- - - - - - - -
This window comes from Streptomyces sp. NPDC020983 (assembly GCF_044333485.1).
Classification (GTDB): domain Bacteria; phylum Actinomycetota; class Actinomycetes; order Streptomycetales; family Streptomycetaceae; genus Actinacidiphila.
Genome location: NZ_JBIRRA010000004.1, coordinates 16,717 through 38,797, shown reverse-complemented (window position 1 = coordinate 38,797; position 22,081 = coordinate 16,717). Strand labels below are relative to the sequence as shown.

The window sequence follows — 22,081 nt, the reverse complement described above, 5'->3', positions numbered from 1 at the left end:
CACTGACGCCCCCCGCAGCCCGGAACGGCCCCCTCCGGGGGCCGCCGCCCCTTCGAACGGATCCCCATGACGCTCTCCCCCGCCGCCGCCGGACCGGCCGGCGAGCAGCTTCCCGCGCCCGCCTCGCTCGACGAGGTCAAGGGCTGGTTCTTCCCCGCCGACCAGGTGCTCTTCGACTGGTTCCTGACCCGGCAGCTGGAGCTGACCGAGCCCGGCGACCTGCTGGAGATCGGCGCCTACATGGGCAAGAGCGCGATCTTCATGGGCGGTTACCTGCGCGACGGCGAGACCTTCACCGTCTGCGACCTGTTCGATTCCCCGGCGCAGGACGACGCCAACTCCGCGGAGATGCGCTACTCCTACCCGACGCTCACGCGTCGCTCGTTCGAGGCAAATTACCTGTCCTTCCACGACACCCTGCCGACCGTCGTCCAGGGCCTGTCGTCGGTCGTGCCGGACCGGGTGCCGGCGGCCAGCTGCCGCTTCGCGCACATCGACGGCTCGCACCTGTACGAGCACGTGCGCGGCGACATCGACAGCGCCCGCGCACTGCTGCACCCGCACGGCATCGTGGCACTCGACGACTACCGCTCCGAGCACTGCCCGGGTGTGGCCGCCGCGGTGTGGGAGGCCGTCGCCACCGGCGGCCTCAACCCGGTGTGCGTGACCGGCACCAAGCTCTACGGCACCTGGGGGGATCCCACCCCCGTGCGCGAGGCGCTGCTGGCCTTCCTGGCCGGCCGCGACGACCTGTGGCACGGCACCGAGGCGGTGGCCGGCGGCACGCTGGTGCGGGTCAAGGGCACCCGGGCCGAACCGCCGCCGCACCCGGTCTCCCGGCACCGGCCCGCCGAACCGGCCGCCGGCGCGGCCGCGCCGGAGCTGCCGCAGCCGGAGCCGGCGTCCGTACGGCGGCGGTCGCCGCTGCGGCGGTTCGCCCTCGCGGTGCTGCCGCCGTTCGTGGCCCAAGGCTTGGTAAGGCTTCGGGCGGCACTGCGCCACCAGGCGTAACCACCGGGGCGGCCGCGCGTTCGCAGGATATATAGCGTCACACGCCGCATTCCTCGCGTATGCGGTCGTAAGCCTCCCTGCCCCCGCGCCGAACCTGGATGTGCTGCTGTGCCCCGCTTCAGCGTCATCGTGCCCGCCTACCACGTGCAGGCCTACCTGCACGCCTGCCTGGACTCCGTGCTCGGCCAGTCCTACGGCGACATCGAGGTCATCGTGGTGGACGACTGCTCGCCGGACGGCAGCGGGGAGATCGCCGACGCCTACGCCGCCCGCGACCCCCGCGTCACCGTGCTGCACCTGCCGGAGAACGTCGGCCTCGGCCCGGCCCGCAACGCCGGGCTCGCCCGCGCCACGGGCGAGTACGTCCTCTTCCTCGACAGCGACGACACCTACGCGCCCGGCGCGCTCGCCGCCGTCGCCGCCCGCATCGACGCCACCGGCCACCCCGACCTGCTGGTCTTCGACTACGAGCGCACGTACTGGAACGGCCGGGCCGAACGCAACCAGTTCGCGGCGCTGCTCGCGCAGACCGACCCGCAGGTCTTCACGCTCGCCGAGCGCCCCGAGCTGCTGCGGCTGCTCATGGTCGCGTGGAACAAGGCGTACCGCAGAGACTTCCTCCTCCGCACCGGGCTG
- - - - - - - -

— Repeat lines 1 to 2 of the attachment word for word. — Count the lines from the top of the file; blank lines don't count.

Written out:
This window comes from Streptomyces sp. NPDC020983 (assembly GCF_044333485.1).
Classification (GTDB): domain Bacteria; phylum Actinomycetota; class Actinomycetes; order Streptomycetales; family Streptomycetaceae; genus Actinacidiphila.